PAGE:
I think this distinction between “old” and “new” narcissism might be useful.

Christopher Lasch, in his celebrated book The Culture of Narcissism: American Life in an Age of Diminishing Expectations (1979), wrote: “The new narcissist is haunted not by guilt but by anxiety. He seeks not to inflict his own certainties on others but to find a meaning in life.” The guilt of the “old” narcissist might constitute nothing more than this conservative aversion to self-disclosure. The old narcissist processed his self-obsession by inflicting his certainties in a way that nonetheless left his “self” concealed: the “new” narcissist, by contrast, presents an agonised face to the world; his “self” is confessed and given over to others, leaving him free to ignore the social contract and do as he likes.

This fits with my contention that social media “confession” is a way of getting rid of the self, of expunging an accursed share of self that burdens action with anxiety and unmeetable responsibilities. (What, with “the infinite responsibility to the other,” who can ever get anything done?) Identity formation and maintaining an integrity that integrates behavior over time becomes irrelevant; identity is resolved post hoc by data processors and fed back into an individual’s behavior through the devices that keep everyone networked and responsive.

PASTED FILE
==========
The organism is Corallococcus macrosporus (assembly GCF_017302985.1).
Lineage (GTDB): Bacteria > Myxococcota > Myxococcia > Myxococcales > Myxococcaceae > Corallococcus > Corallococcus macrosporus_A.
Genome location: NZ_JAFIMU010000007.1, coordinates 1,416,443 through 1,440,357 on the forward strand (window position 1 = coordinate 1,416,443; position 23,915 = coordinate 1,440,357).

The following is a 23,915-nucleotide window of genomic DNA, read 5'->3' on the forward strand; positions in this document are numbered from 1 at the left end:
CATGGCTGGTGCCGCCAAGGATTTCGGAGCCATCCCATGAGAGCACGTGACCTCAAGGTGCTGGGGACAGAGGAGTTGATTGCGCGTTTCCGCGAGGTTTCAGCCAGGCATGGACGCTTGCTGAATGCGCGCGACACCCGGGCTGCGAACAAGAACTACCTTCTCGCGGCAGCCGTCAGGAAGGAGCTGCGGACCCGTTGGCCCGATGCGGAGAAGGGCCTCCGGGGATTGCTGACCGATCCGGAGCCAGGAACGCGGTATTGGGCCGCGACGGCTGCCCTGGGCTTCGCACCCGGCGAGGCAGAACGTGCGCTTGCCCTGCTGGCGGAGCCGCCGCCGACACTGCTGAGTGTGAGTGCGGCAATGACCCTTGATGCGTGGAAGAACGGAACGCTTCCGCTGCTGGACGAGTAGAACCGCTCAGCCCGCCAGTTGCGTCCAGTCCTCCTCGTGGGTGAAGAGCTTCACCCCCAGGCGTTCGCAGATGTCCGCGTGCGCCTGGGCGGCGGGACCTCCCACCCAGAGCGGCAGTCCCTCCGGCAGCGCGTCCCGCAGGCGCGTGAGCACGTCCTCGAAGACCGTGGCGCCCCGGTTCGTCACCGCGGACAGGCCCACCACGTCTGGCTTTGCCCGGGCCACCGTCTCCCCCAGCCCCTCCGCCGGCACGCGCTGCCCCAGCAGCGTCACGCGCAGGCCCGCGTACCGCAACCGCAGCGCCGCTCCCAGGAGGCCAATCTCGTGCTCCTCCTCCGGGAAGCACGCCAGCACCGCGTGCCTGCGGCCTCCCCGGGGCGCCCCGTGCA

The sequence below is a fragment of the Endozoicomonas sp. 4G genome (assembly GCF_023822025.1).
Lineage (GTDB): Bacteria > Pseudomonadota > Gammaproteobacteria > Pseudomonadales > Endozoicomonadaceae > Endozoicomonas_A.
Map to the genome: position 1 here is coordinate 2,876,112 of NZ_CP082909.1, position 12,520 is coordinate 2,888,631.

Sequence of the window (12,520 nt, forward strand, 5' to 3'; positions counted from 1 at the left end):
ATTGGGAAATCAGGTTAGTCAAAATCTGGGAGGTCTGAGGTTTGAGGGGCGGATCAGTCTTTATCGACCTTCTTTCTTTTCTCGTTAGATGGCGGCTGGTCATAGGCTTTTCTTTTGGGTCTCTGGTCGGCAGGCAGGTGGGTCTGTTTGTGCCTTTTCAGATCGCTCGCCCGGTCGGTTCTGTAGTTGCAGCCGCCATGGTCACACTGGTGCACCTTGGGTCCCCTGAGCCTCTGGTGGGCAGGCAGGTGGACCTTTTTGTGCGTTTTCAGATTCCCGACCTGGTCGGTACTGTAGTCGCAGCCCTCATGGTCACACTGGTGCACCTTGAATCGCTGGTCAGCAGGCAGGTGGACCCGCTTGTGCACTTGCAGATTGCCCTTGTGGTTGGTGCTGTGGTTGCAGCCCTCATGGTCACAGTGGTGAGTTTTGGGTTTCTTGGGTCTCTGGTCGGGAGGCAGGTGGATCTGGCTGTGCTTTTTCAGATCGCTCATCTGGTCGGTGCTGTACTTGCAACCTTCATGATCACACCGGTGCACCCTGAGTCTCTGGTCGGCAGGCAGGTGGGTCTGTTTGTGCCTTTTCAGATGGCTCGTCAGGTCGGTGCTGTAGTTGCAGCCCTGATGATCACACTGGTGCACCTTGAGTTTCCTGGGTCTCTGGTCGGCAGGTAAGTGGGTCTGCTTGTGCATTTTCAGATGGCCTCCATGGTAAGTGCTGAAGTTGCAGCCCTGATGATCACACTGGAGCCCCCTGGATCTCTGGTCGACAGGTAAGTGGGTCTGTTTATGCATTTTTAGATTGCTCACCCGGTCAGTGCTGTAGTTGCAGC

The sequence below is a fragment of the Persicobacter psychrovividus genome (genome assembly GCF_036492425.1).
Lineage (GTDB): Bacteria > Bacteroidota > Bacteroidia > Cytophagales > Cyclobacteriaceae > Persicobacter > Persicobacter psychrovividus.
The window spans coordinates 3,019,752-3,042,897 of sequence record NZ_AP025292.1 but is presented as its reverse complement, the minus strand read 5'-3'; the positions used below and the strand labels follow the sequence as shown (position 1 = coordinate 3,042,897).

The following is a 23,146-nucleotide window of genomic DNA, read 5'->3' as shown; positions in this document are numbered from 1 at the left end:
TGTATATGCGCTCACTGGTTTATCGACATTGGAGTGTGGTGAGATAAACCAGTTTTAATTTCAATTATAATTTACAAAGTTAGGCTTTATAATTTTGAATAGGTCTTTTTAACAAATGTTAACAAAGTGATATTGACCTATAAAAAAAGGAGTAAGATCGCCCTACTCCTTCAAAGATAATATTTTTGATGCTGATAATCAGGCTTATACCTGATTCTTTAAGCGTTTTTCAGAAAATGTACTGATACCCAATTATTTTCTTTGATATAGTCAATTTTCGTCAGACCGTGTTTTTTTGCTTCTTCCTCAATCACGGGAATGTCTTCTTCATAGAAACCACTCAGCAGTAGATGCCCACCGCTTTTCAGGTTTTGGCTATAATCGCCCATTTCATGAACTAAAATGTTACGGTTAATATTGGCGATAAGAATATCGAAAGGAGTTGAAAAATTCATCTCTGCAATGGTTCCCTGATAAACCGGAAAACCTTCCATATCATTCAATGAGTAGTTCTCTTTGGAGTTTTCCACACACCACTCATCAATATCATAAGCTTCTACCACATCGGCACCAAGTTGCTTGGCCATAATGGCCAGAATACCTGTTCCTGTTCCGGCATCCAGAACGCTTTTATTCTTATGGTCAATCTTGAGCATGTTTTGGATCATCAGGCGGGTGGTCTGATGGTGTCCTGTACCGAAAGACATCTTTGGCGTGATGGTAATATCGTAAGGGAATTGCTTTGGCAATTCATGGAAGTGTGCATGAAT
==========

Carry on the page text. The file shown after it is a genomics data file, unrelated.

“New narcissism” is a self-centeredness that consists of selfishly discarding the self and the responsibility for controlling one’s behavior so that it appears consistent to others. Without this consistency, which is a kind of politeness that allows other people to know how to interact with you, people have to instead rely on mediation to navigate social encounters and protect them from other people’s unpredictability and boundarylessness. 

Rather than rely directly on the other person to present a coherent version of themselves — rather than count on their attentive presence in the moment, and their making a focused effort to assimilate and integrate that social interaction to an ongoing version of their self — we will rely instead on that person’s social media streams and the various algorithmic filters and processors we can selectively apply to it, to calculate what responses we might get from a person in real time. 

The new narcissism means we are giving permission to one another to treat each other like robots.

On narcissism: the mirror and the self

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